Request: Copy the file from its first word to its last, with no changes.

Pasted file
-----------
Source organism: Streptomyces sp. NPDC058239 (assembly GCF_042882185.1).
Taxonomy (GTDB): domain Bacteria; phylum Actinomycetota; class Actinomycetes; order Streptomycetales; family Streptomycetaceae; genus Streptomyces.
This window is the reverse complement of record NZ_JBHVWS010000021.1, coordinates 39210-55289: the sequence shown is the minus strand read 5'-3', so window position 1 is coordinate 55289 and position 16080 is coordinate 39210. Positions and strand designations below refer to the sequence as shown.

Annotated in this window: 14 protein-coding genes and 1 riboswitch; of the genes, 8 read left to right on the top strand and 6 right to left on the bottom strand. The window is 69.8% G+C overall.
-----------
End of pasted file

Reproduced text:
Source organism: Streptomyces sp. NPDC058239 (assembly GCF_042882185.1).
Taxonomy (GTDB): domain Bacteria; phylum Actinomycetota; class Actinomycetes; order Streptomycetales; family Streptomycetaceae; genus Streptomyces.
This window is the reverse complement of record NZ_JBHVWS010000021.1, coordinates 39210-55289: the sequence shown is the minus strand read 5'-3', so window position 1 is coordinate 55289 and position 16080 is coordinate 39210. Positions and strand designations below refer to the sequence as shown.

Annotated in this window: 14 protein-coding genes and 1 riboswitch; of the genes, 8 read left to right on the top strand and 6 right to left on the bottom strand. The window is 69.8% G+C overall.